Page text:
Cities are tackling environmental issues with mandates for digital twins, climate research and bee bricks
Earlier this month, a series of cities around the world revealed various initiatives that would help them better understand the effects of climate change and shape a more eco-friendly environment. From several US cities creating digital twins to help reduce carbon emissions to the city of Brighton imposing bee bricks to foster biodiversity and Central Park becoming a laboratory to study climate change adaptation in city parks, cities take a multidisciplinary and multi-scalar approach to environmental issues.
Brighton Council in the UK has passed a planning condition which makes it mandatory to include bee bricks or fast boxes for all new buildings over five meters high as a way to support pollinators and increase biodiversity. First proposed in 2019, the move has sparked controversy as some scientists believe the measure could harm the bee population, encourage the spread of disease if holes are not properly cleaned or attract mites. However, more research on the effectiveness of bee bricks is needed, and their city-wide implementation will provide the framework for assessing their impact on biodiversity.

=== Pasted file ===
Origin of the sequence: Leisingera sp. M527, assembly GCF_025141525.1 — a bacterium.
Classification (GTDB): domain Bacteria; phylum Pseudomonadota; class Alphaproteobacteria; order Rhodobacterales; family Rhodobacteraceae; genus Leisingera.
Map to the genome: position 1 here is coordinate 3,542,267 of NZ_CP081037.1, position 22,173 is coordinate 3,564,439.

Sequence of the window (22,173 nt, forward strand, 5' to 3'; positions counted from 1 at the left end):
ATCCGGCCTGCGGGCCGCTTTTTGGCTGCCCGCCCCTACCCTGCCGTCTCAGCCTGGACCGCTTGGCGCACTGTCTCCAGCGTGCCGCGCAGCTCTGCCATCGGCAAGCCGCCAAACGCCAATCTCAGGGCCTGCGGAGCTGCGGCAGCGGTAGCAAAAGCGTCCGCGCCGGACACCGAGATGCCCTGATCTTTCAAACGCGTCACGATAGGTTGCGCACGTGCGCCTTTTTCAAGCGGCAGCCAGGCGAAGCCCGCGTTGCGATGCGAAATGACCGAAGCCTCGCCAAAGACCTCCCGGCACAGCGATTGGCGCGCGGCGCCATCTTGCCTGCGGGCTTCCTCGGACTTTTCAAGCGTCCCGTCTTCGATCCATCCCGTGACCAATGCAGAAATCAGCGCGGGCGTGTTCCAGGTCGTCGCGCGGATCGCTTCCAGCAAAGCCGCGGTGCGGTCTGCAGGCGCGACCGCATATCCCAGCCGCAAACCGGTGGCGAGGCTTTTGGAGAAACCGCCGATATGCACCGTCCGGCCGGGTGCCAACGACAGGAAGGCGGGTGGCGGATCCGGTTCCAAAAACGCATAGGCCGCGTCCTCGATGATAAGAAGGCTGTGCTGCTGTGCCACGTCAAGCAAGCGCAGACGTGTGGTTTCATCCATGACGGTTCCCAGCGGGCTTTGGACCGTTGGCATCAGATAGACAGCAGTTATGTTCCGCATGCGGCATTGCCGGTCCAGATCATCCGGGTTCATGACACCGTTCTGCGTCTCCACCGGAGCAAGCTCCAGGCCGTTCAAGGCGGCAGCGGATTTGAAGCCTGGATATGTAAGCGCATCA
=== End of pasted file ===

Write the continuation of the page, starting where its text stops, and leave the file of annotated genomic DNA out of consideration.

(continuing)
In the United States, the Central Park Conservatory, the Yale School of the Environmentand the Conservation of natural areas have partnered to transform New York’s iconic park into a laboratory for studying climate change adaptation and mitigation strategies. The newly created Central Park Climate Laboratory will provide information on how to protect urban parks and use them to combat the effects of the climate crisis, developing tools that will eventually be implemented across the country.
Cities and governments are taking action to mitigate climate change
While some cities are concerned with ecology, others are turning to technology to improve the built environment. Las Vegas is working on creating a digital twin, joining Los Angeles and Phoenix in the effort to help transition to net zero carbon emissions. A collaboration between the city, Chicago-based digital twin platform Cityzenith and Las Vegas-based data company Turbine, the project includes 7 square kilometers of downtown Las Vegas, built using local city data. The digital twin will also help the city assess the impact of new developments in terms of emissions, water management or impact on mobility.